Stretching from North Salt Lake to Parley’s Canyon, Salt Lake City’s portion of the BST is a 13.5-mile trail that provides unparalleled views of the Salt Lake Valley. The unique urban-wildlife interface of the Bonneville Shoreline Trail offers many recreational activities from hiking and biking, to bird watching and nature study. The trail is owned in portions by the City, National Forest Service, and private organizations; it is only through these partnerships that this connective, beautiful area is available to everyone in Salt Lake City and beyond.
A number of sites that Parks and Public Lands manages intersect the Bonneville Shoreline Trail or can be reached from the trail and other Natural Lands.
- Natural Area
- Hiking and Biking Trails
History of the Bonneville Shoreline Trail
The Bonneville Shoreline Trail is not considered historic in and of itself, although it is significant for its relationship to Lake Bonneville, an ancient lake that existed during the Pleistocene- the last glacial period. Lake Bonneville was vast, covering 20,000 square miles into eastern Nevada, southern Idaho, and much of Utah. Direct precipitation, rivers and streams, runoff from Wasatch Range glaciers fed Lake Bonneville, making the lake 1,000 feet-deep.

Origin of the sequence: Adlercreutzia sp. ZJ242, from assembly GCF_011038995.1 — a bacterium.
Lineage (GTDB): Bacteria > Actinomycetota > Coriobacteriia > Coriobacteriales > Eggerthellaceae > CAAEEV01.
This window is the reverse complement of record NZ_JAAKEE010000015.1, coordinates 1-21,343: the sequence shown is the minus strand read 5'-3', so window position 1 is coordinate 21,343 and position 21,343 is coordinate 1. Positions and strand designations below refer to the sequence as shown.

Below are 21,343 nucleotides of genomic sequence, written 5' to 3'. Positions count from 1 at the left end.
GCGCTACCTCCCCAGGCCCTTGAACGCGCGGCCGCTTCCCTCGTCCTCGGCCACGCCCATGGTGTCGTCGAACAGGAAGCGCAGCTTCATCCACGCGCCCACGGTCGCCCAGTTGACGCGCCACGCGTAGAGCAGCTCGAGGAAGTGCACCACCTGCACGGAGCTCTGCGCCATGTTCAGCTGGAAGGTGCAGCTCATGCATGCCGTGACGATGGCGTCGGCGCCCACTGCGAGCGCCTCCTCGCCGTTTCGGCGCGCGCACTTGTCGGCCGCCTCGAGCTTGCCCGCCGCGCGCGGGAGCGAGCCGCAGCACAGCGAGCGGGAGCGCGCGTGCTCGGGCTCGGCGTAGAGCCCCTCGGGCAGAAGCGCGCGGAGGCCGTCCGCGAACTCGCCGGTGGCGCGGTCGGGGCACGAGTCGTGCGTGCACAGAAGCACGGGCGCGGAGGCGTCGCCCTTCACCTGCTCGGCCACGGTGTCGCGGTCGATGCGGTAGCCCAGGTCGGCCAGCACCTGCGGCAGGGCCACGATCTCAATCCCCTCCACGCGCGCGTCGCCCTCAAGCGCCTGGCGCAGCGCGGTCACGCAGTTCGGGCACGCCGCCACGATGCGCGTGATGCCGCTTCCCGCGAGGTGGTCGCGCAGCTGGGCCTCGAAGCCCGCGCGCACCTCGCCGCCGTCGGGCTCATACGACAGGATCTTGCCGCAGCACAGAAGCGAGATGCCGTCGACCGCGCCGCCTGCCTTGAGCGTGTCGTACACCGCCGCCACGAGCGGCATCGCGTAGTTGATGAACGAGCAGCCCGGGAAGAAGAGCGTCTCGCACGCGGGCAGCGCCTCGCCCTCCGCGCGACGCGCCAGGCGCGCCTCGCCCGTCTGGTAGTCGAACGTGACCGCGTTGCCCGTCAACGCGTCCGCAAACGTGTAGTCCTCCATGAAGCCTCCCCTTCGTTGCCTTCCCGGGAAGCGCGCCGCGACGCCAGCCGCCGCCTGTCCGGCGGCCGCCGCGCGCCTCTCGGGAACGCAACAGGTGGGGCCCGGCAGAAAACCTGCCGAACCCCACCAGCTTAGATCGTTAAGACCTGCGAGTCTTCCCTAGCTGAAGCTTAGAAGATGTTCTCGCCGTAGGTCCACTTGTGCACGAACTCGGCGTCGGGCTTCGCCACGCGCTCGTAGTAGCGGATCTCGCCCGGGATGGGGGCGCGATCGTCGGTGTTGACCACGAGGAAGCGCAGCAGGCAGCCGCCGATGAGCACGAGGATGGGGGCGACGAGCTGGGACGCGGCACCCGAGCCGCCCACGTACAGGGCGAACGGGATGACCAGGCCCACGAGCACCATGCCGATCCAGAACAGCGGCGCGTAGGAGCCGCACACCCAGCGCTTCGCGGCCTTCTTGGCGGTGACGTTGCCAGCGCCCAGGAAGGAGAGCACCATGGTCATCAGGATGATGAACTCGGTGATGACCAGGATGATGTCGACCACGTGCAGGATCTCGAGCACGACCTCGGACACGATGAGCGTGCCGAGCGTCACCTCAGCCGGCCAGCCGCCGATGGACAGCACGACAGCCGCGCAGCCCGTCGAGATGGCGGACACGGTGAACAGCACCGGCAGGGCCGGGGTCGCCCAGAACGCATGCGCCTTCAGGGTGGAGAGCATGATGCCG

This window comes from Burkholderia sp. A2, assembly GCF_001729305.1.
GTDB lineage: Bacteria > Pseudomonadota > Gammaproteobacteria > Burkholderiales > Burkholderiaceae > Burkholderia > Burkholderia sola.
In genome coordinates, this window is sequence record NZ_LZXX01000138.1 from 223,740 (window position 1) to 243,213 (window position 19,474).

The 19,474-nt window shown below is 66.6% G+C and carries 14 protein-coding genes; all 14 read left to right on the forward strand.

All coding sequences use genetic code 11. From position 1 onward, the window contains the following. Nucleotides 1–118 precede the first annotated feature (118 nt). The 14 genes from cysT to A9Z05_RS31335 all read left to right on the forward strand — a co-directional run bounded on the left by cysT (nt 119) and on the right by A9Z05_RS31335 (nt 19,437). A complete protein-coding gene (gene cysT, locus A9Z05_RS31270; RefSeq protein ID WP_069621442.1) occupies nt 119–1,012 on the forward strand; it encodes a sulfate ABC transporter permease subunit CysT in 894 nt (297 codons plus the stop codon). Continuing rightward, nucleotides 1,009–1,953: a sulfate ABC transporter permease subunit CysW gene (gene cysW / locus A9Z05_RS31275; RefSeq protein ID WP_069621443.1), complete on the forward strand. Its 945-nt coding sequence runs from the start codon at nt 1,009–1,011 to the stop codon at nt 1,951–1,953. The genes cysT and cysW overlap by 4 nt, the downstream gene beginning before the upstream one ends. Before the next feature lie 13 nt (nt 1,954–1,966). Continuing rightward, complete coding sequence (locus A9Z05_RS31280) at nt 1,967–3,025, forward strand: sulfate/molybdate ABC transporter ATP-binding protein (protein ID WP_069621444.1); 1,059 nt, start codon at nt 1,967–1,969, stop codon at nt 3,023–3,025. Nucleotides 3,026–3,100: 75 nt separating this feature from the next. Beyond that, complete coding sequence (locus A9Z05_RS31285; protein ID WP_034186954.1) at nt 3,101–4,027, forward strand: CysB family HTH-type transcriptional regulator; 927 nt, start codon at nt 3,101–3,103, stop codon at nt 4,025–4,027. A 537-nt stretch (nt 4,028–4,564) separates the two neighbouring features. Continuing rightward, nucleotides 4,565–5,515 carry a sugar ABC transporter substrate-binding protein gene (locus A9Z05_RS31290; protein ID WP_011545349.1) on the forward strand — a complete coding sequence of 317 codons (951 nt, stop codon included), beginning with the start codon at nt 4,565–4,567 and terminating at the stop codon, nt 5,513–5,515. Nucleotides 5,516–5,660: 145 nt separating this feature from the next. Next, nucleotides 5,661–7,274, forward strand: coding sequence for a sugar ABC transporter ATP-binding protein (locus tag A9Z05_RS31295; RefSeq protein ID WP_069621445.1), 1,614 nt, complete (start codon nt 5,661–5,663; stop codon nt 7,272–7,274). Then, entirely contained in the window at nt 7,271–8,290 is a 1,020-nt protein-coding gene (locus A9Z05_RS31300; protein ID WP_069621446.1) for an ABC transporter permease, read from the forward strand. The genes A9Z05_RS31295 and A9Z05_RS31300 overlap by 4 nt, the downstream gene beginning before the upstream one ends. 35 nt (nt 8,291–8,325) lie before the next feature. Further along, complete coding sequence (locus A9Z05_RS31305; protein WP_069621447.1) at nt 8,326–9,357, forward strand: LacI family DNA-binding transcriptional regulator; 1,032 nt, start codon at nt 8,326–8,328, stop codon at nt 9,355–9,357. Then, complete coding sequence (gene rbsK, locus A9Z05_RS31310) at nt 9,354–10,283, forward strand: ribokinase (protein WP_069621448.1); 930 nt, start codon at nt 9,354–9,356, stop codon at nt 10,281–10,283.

With rising temperatures, the lake rose to new levels eventually causing it to overflow at its lowest point at Red Rock Pass, Idaho. Erosion of the mountain saddle rock layer soon gave way to a massive historical flood, known as the Bonneville Flood. This flood roared through Snake River Canyon, etching a 350-foot ravine as it continued its way to the Columbia River and eventually out to the Pacific Ocean. Over time evaporation and runoff lowered the lake, carving out canyons and ravines into the Wasatch bench.
The conception for a Bonneville Shoreline Trail began in 1990 due to inappropriate motor vehicle use, which degraded shoreline trails for those on foot and bike. By 1994, Utah, Salt Lake, Davis, and Weber Counties all agreed with the Bonneville Shoreline Trail Committee that a single, continuous, uniform trail should extend the bench of Lake Bonneville. By 1999, the 17.5 mile long BST through Salt Lake City was officially completed with 22 trailhead access points, each with a slightly different purpose.